You should endeavour to achieve a similar effect through the use of distinctive, repeatable motifs in the creative identity you build for the bid. Something that can tie all of your tactics and activities together as part of a bigger story built to convince the target account why you’re the right partner for the deal.
2. Shift personalization from accounts to individuals
Another way to differentiate yourself is by taking advantage of not just target account insights, but insights into key individuals within the buying group.
Once we’ve mapped who we think the buying group is (or we've confirmed with our customer champion to confirm it) you have the opportunity to build a strategy and plan around the motivations of that group and the individuals within it, taking the traditional ABM approach a step further in terms of personalization and relevance. By researching and understanding their professional and personal motivations, goals and interests, you can take your deal support to the next level.
That’s exactly what we did for a large telco organization, where as part of our research, it was revealed that one of the key stakeholders was a huge collector of remote controlled vehicles and the focus proposition of the bid was all about the management and control of fleet logistics…which gave us an idea.
We centred our pitch around two radio-controlled trucks. Each one had the key outcomes and benefits printed on the outside, and carried cargo in the shape of meeting materials, which detailed the proposition and its relevance to the target account.
This combination of creativity and personalization put us in pole position to win the bid and received rave reviews from all those involved on the customer side.
3. Proposition recycling
The third key principle of DBM is that of reusability and scalability.
Quick question: how many times have you truly bought something custom or bespoke? Maybe a tailored suit or dress for a big event? I’ll bet that most people can count the number of times they’ve purchased something truly bespoke on one hand.
Most of the items we buy are ‘off the shelf’. Of course, we pick the colors we like, the size that fits, and the right combination of pieces to dress for the occasion, but it’s mostly a combination of things that already exist and are available.
We can apply that same analogy to the world of B2B tech. All organizations have a finite set of products, services, or solutions that they sell, a list that is often narrowed by the specific parameters of an RFP.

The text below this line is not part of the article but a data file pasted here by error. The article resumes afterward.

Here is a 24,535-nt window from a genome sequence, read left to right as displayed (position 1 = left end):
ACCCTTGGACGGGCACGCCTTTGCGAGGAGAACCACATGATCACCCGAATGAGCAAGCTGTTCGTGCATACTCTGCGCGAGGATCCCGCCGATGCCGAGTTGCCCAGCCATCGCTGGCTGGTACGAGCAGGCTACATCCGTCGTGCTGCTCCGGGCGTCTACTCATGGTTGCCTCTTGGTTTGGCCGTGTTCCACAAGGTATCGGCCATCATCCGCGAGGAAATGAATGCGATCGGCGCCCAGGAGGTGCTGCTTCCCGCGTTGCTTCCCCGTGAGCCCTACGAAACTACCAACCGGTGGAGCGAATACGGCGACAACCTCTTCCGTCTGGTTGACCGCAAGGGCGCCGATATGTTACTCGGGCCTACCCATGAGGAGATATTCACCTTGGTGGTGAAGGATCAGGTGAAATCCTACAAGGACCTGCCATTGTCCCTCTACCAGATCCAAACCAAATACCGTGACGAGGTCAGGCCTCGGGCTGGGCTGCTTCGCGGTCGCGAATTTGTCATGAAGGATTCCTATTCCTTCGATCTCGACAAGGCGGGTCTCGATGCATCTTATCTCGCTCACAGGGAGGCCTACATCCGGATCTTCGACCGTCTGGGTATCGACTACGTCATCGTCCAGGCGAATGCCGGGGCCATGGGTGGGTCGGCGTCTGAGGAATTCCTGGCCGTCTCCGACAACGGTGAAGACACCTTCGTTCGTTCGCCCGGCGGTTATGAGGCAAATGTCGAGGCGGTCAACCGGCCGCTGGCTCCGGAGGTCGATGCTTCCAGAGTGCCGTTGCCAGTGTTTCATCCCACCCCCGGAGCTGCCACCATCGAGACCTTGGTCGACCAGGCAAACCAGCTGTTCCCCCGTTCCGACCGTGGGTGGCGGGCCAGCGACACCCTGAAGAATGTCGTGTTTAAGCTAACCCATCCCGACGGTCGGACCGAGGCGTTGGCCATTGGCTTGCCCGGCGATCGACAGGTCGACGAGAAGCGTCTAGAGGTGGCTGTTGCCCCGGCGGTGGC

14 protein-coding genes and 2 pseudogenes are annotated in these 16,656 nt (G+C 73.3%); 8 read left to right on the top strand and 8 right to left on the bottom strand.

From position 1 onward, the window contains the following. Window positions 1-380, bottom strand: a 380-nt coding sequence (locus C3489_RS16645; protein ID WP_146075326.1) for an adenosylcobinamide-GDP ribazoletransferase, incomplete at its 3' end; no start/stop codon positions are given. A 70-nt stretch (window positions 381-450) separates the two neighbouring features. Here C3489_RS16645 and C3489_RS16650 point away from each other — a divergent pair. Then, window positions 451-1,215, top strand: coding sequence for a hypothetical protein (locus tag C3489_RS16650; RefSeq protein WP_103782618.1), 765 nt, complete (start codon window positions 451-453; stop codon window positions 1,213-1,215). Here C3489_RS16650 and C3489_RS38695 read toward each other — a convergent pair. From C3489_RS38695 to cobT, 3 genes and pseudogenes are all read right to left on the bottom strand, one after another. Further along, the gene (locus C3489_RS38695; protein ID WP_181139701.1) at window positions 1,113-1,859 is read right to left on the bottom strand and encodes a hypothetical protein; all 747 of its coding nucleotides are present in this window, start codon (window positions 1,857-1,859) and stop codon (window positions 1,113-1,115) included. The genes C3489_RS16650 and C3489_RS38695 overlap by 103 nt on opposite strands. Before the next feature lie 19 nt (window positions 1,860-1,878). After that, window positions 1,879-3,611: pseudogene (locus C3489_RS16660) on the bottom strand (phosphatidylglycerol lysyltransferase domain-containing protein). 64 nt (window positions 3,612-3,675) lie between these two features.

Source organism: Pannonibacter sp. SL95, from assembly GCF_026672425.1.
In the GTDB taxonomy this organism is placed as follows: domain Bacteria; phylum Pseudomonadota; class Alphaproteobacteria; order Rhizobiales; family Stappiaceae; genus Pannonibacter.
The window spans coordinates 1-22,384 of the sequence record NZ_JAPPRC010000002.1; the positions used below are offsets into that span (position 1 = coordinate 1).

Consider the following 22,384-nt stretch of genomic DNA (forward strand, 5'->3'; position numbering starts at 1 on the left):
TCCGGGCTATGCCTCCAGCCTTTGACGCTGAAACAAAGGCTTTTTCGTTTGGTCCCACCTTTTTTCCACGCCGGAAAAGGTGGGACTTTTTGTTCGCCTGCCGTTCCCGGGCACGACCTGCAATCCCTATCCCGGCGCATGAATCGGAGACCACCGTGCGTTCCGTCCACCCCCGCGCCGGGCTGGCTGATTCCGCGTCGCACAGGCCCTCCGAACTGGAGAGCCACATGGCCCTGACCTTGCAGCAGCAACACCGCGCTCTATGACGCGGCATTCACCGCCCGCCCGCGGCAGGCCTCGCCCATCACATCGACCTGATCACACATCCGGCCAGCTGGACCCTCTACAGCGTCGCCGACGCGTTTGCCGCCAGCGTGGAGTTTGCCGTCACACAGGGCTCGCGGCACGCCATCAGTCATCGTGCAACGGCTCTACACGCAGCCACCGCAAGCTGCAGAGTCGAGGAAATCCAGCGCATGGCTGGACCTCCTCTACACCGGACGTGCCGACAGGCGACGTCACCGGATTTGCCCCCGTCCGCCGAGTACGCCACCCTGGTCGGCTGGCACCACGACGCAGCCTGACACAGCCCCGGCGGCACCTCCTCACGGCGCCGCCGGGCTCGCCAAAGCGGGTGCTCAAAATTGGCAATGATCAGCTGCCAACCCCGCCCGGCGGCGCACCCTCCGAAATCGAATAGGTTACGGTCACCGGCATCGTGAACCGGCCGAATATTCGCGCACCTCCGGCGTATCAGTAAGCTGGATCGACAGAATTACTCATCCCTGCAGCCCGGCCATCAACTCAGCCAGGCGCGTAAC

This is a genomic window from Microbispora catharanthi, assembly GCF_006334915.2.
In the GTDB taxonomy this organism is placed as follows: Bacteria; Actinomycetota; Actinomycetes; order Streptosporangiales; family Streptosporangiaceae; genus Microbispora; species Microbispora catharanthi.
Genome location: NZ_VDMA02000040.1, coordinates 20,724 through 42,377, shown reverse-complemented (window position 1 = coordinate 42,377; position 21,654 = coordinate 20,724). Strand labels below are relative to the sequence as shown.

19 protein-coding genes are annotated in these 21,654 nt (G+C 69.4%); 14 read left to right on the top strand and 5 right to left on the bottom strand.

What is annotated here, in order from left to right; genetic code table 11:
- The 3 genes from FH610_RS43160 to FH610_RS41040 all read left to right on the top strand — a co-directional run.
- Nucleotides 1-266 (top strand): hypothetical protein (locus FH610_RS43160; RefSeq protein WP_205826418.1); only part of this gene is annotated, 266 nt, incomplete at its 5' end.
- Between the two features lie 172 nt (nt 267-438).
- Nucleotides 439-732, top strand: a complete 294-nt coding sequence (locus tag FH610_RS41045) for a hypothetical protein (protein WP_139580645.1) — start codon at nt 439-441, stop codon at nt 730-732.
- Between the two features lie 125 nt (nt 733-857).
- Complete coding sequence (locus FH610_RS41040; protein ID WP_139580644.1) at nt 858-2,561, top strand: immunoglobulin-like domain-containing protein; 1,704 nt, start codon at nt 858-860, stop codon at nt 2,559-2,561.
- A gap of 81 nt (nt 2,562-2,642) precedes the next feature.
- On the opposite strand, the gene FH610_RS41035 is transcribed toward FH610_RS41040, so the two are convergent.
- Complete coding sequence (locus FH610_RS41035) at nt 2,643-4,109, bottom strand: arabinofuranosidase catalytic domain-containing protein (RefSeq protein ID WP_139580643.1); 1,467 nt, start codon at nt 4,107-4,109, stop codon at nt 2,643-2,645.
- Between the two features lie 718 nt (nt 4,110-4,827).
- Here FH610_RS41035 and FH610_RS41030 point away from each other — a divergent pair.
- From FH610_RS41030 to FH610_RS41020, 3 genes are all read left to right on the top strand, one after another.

That means there’s a prime opportunity to ‘recycle’ smart thinking from previous sales, consulting, or bid work, enabling accounts with similar deal shapes to take advantage of content, comms and templates we know work. With most of the hard work done, it’s a matter of applying a layer of deal-specific personalization (our win themes and creative story) based on the particular requirements of the account.
It not only helps create scale and make our budget go further, but perhaps more importantly, increases our pace of delivery, allowing us to be a proactive partner to Sales.
Over time, we can start to notice the same triggers, patterns, and deal shapes within accounts that enable us to engage with Sales early and come to the table with ideas and deliverables that we know will help move the needle.
Changing what DBM means within your organization
It’s time to leave behind the old definition of DBM where you were only responsible for last-minute deck editing, printing meeting packs, and event logistics, and to say hello to a more strategic form of DBM.
By embracing key principles such as creating a distinctive creative identity with clear win themes, personalizing messages to individuals, and recycling elements from common deals, you’ll be better placed to support Sales with the speed, scale, and flexibility that is demanded in today’s B2B buying landscape.
And by doing it in tandem with your ABM program, you’ll be better positioned to support your top accounts, while demonstrating your program’s ability to bring home short-term wins on the path to long-term growth.